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Australian scientists from the Florey Institute of Neuroscience and Mental Health, led by Noel Faux, have discovered a link between Alzheimer’s disease and the blood disorder, anaemia. The research has shown that having Alzheimer’s disease leads to lower blood hemoglobin levels and is a major risk factor for developing an untreatable form of anaemia. Anaemia is a lack of red blood cells and/or the iron-rich molecule in red blood cells (hemoglobin) that carries oxygen throughout the body and gives blood its red color.
“It’s a little left field, so to speak, because when people think of Alzheimer’s and dementia they think of the head; they think of the brain. Recently, research has been moving into the blood, and a lot of that research is more around finding a marker that allows us to identify people who are at risk of developing Alzheimer’s.” Faux said. However further research is needed to fully understand the relationship between Alzheimer’s disease and anaemia.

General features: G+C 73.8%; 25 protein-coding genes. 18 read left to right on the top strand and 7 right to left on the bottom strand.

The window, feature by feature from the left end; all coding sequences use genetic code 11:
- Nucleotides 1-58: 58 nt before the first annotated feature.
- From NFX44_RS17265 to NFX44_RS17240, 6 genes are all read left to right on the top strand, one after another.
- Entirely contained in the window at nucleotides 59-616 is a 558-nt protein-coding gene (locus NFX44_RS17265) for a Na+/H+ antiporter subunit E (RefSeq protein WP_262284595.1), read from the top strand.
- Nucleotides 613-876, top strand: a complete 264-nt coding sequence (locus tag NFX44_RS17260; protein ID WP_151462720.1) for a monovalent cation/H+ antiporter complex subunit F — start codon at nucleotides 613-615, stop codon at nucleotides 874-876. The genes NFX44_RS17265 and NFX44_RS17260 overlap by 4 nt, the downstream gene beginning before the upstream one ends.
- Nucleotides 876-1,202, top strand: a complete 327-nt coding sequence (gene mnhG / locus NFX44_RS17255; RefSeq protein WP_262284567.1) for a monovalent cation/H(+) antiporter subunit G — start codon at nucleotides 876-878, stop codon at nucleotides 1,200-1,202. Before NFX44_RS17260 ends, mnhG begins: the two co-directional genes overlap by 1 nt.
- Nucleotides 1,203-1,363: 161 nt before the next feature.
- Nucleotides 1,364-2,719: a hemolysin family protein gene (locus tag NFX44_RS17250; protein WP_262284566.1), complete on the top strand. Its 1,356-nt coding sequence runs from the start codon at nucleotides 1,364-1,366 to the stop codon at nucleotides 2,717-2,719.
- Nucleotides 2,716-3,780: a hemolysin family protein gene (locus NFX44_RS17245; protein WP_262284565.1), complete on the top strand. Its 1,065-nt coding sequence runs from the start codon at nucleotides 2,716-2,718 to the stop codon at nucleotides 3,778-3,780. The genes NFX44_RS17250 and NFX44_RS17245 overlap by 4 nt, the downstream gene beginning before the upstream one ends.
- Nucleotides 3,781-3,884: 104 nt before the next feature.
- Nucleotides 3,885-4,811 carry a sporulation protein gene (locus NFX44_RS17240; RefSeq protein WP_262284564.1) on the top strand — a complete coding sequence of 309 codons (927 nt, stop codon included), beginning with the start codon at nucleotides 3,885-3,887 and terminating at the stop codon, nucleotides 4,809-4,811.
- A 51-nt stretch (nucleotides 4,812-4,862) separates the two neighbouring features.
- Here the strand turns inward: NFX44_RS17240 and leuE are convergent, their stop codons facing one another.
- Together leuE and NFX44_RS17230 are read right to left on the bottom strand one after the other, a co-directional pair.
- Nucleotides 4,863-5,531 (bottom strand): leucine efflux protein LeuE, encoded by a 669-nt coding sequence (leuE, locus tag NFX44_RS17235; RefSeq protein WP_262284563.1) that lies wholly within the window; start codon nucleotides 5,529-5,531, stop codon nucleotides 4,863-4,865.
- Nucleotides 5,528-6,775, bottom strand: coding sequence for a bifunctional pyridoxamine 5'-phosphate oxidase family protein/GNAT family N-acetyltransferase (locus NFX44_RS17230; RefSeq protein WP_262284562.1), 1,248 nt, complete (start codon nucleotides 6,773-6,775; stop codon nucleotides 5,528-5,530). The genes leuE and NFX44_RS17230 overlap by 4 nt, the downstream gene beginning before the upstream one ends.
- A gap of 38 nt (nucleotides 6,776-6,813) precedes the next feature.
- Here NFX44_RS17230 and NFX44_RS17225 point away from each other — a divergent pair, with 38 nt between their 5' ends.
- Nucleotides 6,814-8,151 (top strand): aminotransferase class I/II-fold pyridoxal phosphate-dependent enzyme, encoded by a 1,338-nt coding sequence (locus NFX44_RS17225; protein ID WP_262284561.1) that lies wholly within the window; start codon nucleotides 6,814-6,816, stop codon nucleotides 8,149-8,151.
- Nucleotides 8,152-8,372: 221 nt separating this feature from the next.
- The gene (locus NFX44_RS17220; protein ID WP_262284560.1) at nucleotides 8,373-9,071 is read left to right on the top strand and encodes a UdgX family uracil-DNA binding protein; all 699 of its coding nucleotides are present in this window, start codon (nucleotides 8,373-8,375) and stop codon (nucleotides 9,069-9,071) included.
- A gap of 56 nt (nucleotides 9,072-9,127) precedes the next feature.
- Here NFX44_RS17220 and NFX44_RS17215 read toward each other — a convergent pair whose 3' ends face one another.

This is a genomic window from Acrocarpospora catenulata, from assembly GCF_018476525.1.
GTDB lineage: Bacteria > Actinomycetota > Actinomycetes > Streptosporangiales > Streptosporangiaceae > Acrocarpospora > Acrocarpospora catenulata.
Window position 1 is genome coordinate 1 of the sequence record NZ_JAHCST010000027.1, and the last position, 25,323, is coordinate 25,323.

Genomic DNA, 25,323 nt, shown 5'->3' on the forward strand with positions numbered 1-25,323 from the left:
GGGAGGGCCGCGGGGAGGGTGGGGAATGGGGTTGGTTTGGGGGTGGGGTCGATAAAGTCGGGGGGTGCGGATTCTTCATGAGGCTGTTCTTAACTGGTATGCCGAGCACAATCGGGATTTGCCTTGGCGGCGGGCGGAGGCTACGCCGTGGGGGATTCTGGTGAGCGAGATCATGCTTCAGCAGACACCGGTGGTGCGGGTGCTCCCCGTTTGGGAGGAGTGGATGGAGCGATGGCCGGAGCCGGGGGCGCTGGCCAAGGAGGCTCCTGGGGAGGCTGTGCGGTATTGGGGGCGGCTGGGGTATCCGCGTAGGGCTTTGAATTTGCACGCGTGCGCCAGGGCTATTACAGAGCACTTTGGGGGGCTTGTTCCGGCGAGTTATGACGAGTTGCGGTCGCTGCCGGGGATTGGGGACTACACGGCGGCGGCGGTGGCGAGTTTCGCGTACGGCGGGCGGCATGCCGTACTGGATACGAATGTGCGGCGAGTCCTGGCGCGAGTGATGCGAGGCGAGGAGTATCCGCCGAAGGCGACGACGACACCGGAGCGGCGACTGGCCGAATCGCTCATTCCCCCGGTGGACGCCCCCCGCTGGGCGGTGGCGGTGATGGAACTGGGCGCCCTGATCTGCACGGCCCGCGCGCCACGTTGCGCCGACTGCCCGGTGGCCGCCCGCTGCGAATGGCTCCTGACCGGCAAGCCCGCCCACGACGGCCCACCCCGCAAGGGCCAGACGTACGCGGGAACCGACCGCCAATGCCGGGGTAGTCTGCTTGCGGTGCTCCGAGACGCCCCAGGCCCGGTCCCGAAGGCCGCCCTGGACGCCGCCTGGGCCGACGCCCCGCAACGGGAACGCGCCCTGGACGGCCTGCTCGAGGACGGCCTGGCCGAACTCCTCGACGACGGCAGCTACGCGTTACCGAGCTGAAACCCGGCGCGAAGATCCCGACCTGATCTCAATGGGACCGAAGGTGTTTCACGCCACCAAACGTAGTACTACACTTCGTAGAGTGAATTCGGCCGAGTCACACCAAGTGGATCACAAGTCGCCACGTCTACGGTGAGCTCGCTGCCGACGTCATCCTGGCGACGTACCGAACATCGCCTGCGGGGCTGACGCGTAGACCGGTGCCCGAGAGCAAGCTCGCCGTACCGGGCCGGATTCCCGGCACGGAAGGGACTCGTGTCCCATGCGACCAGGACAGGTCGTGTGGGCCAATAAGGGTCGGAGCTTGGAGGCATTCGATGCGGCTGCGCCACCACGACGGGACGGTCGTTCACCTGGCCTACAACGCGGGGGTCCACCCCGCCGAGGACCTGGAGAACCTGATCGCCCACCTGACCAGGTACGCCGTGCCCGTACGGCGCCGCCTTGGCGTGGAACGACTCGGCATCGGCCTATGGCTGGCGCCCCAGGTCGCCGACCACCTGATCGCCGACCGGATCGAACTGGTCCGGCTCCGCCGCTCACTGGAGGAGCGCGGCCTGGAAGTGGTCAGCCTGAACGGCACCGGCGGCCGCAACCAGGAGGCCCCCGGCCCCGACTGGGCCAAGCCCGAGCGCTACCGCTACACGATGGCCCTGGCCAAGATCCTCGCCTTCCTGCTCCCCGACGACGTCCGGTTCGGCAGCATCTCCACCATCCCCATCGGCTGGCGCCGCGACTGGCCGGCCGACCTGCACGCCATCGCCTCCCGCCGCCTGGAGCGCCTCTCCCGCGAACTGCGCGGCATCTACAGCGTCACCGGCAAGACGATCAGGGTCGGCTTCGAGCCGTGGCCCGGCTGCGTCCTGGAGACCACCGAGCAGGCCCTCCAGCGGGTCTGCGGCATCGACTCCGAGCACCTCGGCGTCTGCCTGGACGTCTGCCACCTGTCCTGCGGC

“We don’t understand exactly what that relationship is, outside that there is a relationship. Our hypothesis is that the process of Alzheimer’s manifesting within the red blood cells that will actually lead to the anaemia that we see,” according to Faux. “So, our biggest hope is finding a way in which we can treat the anaemia – not to cure Alzheimer’s, but actually treat anaemia,” he add.
The findings are published in the latest edition of the journal, Molecular Psychiatry.